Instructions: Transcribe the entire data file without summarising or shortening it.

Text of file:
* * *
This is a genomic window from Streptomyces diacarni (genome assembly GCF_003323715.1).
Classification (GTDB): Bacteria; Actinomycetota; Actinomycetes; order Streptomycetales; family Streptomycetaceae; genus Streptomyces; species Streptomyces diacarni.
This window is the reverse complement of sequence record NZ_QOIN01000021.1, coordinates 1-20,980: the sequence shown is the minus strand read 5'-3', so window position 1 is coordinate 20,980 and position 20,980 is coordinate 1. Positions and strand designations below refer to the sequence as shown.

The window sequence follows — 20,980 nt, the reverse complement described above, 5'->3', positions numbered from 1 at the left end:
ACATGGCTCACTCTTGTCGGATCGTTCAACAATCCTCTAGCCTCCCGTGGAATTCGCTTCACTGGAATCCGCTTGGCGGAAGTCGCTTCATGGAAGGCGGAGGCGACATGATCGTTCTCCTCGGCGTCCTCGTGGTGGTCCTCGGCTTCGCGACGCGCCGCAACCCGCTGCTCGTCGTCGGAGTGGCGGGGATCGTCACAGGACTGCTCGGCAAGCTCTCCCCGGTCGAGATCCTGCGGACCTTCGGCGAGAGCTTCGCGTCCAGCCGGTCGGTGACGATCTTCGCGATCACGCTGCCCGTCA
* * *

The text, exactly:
This is a genomic window from Streptomyces diacarni (genome assembly GCF_003323715.1).
Classification (GTDB): Bacteria; Actinomycetota; Actinomycetes; order Streptomycetales; family Streptomycetaceae; genus Streptomyces; species Streptomyces diacarni.
This window is the reverse complement of sequence record NZ_QOIN01000021.1, coordinates 1-20,980: the sequence shown is the minus strand read 5'-3', so window position 1 is coordinate 20,980 and position 20,980 is coordinate 1. Positions and strand designations below refer to the sequence as shown.

The window sequence follows — 20,980 nt, the reverse complement described above, 5'->3', positions numbered from 1 at the left end:
ACATGGCTCACTCTTGTCGGATCGTTCAACAATCCTCTAGCCTCCCGTGGAATTCGCTTCACTGGAATCCGCTTGGCGGAAGTCGCTTCATGGAAGGCGGAGGCGACATGATCGTTCTCCTCGGCGTCCTCGTGGTGGTCCTCGGCTTCGCGACGCGCCGCAACCCGCTGCTCGTCGTCGGAGTGGCGGGGATCGTCACAGGACTGCTCGGCAAGCTCTCCCCGGTCGAGATCCTGCGGACCTTCGGCGAGAGCTTCGCGTCCAGCCGGTCGGTGACGATCTTCGCGATCACGCTGCCCGTCA